stabilizer, often for control of aggression and irritability in the manic phase of
bipolar disorder.

3. Editorial Comment (RS): If you have an acutely manic patient, most drugs in this antieleptic category, along with Lithium, will *take time* to work. So do start an agent, but also start an antipsychotic, which will effectively deescalate the manic episode while the other agent is building; the antipsychotic can then be stopped or continued once at therapeutic level VI. CHOLINESTERASE INHIBITORS
A. MOA: Centrally-acting cholinesterase inhibition, which enhances ACh activity.
B. Indications: Treatment of mild to moderate dementia of the Alzheimer’s type.
C. Side effects: GI upset, N/V/D, dizziness, insomnia, fatigue, tremor, diaphoresis, HA.
D. Drugs in this class include:
rivastigmine (Exelon) (PATCH formulation!) E. Studies suggest these drugs have only a modest effect when started in patients with mild dementia. F. Patients will ask about using Vitamin E, however studies have been mixed at this point and no VII. DRUGS FOR ATTENTION-DEFICIT DISORDER (with or without hyperactivity)
A. Stimulants (Stimulants are Schedule II Medications; HIGHLY addictive and abusable!) 1. MOA: CNS stimulant; increases release directly or indirectly of dopamine, serotonin,
2. Indications: ADHD, narcolepsy, depression.
3. Side effects: CV and CNS stimulation.
4. Caution! These are drugs of abuse. Use with caution in patients with a substance
abuse history. However, note that studies of ADHD children, adolescents and adults without a personal or family history of substance abuse show NO tendency to abuse the stimulants! Stimulant medications used to treat ADHD: methylphenidate (Ritalin, Metadate, Concerta) 1. Pemoline (Cylert) has been associated with serious hepatotoxicity, so LTFs must be monitored! Though discontinued in 2006, was asked about COMLEX Level I in early summer 2008! 2. Modafinil (Provigil) (Schedule IV Medication) a. MOA: Alters dopamine and NE release and decreases GABA transmission
b. Indications: ADHD and to Rx obstructive sleep apnea; improve wakefulness in
c. Side effects: Toxic epidermal necrolysis, Stevens Johnson Syndrome are
3. Lisdexamfetamine (Vyvanse) – this is a prodrug to dextroamphetamine that is inactive until metabolized in the GI tract – developed to discourage abuse, as there is little euphoria associated. Side effects similar to stimulants (see above). C. Non-stimulants
1. Atomoxetine (Strattera)
a. MOA: Not a stimulant but a selective norepinephrine blocker (an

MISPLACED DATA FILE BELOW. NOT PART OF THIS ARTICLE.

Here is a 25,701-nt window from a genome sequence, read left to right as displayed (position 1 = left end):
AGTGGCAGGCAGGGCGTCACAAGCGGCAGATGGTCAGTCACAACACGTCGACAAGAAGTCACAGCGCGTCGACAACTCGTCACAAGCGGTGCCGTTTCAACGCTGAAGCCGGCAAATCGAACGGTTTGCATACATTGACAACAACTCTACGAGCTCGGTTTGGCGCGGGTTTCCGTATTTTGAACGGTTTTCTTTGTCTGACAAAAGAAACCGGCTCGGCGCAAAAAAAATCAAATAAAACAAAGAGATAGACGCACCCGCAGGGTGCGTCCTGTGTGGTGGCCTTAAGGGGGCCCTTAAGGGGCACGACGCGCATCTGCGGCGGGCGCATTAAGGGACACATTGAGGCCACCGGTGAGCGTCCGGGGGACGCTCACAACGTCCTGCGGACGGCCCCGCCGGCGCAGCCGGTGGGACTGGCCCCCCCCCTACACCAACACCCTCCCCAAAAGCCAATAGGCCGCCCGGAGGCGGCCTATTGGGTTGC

b. Indication: ADHD only.
c. Side effects: Tachycardia, weight loss, sexual dysfunction, severe liver injury
has been rarely reported (DC with jaundice, increased LFTs, or suicidality). d. The Medical Letter recently concluded “there is no convincing evidence that atomoxetine is as effective as or as well tolerated as stimulants such as methylphenidate.” Best “reserved for patients who have not responded to or cannot take stimulants” and for those who do not want or cannot take stimulants. 2. Key Note: Bupropion (Wellbutrin), an antidepressant (see under heterocyclic antidepressants, earlier), as well as clonidine (Catapres) and guanfacine (Tenex), both alpha-agonists, are also used to treat ADHD VIII. DRUGS OF ABUSE
A. MOA: Addictive properties are thought to be due to the release of dopamine in the limbic
B. Drugs commonly abused: Ethanol; stimulants (amphetamine, cocaine, methamphetamine); opioids (morphine, heroin; hallucinogens (LSD, MDMA-ecstasy, phencyclidine (PCP), ketamine); marijuana. C. Know the signs of intoxication and of withdrawal for the major drugs of abuse!
a. MOA: Inhibits acetaldehyde dehydrogenase, causing acetaldehyde to
accumulate, leading to hangover symptoms. b. Side-effects (purpose of drug): Skin flushing, increased pulse, diaphoresis,
increased respiration, hypotension, chest pain, nausea, copious vomiting, blurred vision (sounds fun, huh?!). c. Toxicity: Severe reactions can lead to respiratory depression, cardiovascular
collapse, cardiac arrhythmias, CHF, seizures and death. d. Only used in patients who secretly want to stop drinking and may be likely to a. MOA: Competitive opioid antagonist at mu receptors.
b. Indication: ETOH and narcotic addiction.
c. Side effects: Insomnia, GI upset, joint pain, HA, fatigue, rare hepatotoxicity.